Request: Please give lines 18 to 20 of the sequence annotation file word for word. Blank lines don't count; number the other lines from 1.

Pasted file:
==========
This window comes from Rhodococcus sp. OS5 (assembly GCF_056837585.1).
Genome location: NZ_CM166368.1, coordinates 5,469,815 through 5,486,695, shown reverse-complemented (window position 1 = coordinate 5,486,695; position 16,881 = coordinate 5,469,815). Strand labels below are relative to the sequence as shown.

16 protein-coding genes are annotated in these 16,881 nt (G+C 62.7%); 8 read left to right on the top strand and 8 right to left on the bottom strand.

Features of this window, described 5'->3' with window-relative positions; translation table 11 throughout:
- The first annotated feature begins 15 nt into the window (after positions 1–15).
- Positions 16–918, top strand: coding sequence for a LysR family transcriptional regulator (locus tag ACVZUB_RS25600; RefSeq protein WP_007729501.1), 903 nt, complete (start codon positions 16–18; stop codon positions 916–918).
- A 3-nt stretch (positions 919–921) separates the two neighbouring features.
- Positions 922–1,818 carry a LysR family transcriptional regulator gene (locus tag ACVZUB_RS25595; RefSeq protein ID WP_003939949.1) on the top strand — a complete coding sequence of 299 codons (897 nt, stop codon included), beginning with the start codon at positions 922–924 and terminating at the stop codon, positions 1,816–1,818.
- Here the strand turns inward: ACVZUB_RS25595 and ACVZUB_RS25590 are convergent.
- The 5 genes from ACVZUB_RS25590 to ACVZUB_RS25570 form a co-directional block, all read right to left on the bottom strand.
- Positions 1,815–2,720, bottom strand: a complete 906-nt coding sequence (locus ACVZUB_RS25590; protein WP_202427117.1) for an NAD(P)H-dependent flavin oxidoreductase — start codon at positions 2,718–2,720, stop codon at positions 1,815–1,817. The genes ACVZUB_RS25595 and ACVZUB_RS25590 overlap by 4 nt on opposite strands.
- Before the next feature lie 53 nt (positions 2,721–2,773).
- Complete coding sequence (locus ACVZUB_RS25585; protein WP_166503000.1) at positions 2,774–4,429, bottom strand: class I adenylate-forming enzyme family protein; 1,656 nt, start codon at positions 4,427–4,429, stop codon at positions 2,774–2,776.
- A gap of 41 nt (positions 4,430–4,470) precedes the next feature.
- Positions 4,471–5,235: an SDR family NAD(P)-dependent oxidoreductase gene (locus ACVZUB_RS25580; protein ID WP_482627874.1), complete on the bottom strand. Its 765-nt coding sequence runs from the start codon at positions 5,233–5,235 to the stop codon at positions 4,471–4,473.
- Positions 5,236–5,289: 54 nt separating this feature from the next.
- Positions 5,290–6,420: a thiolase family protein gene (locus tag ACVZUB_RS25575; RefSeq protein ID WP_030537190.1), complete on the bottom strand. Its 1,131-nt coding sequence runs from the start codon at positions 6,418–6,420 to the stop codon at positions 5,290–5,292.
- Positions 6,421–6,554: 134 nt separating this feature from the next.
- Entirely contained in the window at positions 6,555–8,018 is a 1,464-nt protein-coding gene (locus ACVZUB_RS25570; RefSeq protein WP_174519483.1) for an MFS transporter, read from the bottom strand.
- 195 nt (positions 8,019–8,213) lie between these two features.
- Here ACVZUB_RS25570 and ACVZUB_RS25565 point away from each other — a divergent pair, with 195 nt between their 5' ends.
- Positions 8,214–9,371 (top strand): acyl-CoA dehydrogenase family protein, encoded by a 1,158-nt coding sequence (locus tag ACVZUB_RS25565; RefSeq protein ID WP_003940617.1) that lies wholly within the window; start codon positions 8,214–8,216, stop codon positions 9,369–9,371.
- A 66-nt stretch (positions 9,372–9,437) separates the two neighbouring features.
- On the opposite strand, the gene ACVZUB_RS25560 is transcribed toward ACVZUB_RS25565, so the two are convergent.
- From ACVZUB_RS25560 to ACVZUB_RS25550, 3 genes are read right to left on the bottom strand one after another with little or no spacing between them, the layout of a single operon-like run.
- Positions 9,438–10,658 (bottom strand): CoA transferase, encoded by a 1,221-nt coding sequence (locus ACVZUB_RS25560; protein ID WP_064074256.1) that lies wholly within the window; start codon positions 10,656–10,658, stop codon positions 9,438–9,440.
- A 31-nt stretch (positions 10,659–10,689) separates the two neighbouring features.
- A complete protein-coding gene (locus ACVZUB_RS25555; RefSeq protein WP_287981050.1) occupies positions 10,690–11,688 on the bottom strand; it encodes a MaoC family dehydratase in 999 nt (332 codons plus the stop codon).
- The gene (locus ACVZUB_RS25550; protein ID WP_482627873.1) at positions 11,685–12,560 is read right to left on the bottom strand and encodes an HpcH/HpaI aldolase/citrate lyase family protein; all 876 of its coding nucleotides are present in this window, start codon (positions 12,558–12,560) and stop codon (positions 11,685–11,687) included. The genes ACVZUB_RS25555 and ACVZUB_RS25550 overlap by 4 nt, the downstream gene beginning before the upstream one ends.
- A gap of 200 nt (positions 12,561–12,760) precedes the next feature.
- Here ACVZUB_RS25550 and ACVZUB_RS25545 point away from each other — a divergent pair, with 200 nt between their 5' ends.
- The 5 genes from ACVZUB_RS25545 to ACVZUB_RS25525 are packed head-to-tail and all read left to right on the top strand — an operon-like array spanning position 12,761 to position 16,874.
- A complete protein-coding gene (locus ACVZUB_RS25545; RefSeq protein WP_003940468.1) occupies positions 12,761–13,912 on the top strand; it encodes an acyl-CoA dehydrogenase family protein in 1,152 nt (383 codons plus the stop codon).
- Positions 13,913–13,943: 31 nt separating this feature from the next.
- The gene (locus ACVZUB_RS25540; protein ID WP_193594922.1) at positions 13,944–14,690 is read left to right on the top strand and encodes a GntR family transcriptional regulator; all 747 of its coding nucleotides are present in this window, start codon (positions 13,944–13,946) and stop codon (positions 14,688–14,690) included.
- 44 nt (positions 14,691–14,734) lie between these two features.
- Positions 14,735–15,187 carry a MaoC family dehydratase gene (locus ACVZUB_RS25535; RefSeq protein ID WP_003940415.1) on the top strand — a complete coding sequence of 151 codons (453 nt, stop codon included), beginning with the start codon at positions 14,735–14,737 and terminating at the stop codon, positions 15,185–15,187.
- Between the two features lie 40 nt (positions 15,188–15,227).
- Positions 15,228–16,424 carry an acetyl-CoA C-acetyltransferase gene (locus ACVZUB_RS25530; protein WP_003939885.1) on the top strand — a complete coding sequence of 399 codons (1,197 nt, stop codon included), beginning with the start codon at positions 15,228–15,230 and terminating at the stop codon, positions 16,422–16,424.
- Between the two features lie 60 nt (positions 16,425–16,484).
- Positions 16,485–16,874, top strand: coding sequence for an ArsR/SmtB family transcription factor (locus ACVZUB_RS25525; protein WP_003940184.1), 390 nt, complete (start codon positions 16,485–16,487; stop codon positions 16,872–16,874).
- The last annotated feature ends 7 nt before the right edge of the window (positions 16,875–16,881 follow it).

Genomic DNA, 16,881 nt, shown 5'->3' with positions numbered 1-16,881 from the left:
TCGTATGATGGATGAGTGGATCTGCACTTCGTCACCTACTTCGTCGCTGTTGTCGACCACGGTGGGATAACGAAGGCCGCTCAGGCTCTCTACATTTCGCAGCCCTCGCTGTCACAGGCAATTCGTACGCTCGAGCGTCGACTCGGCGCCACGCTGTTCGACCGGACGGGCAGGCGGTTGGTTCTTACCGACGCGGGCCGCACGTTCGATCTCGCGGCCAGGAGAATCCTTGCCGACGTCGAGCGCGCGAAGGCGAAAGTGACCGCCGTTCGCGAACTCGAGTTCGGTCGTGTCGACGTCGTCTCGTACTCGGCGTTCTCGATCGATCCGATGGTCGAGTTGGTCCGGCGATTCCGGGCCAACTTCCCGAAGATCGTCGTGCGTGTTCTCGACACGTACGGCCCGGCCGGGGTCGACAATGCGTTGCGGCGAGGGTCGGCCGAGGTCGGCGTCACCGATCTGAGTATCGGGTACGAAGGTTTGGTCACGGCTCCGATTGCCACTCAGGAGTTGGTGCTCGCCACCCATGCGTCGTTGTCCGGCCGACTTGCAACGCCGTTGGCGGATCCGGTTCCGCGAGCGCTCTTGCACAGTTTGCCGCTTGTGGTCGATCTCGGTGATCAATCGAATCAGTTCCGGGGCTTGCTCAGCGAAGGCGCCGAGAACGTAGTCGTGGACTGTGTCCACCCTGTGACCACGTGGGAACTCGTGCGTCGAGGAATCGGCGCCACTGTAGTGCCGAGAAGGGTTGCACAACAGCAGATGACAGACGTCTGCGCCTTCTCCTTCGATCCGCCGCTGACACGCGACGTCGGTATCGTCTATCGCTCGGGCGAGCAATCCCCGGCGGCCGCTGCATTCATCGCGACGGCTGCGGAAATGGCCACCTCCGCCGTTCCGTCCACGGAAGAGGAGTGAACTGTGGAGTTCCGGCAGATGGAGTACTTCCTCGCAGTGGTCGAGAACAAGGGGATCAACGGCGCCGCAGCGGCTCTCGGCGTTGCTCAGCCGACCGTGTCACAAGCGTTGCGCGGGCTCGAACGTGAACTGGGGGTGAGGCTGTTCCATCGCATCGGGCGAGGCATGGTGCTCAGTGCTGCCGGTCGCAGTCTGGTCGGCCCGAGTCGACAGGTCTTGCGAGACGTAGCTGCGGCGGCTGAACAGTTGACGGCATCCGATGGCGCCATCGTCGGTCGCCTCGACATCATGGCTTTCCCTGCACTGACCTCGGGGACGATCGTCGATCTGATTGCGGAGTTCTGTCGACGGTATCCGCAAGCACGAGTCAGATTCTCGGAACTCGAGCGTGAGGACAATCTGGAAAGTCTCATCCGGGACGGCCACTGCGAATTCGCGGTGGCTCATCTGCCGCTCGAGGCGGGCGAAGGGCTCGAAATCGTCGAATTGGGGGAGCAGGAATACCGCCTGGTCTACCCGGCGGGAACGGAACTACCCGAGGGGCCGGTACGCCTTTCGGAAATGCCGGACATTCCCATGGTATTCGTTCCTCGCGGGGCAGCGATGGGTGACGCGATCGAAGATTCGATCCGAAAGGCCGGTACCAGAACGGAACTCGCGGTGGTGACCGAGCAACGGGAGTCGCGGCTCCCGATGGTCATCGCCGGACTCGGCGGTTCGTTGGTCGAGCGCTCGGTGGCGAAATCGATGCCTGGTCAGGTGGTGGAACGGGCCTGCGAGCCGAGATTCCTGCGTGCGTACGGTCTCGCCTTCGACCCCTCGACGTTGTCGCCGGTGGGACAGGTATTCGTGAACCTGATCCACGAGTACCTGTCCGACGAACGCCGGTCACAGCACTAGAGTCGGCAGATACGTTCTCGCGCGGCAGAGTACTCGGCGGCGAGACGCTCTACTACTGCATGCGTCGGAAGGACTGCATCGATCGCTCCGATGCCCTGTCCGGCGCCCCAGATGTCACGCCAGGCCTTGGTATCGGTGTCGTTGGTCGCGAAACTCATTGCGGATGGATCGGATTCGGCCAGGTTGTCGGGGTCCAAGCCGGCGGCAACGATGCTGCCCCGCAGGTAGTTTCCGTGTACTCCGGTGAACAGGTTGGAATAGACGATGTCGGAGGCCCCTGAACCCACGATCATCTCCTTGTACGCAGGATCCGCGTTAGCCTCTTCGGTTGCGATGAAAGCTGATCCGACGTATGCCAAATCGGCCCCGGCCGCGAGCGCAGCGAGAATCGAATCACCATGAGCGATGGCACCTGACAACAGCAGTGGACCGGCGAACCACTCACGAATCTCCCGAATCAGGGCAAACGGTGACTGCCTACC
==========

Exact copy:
- Positions 6,421–6,554: 134 nt separating this feature from the next.
- Entirely contained in the window at positions 6,555–8,018 is a 1,464-nt protein-coding gene (locus ACVZUB_RS25570; RefSeq protein WP_174519483.1) for an MFS transporter, read from the bottom strand.
- 195 nt (positions 8,019–8,213) lie between these two features.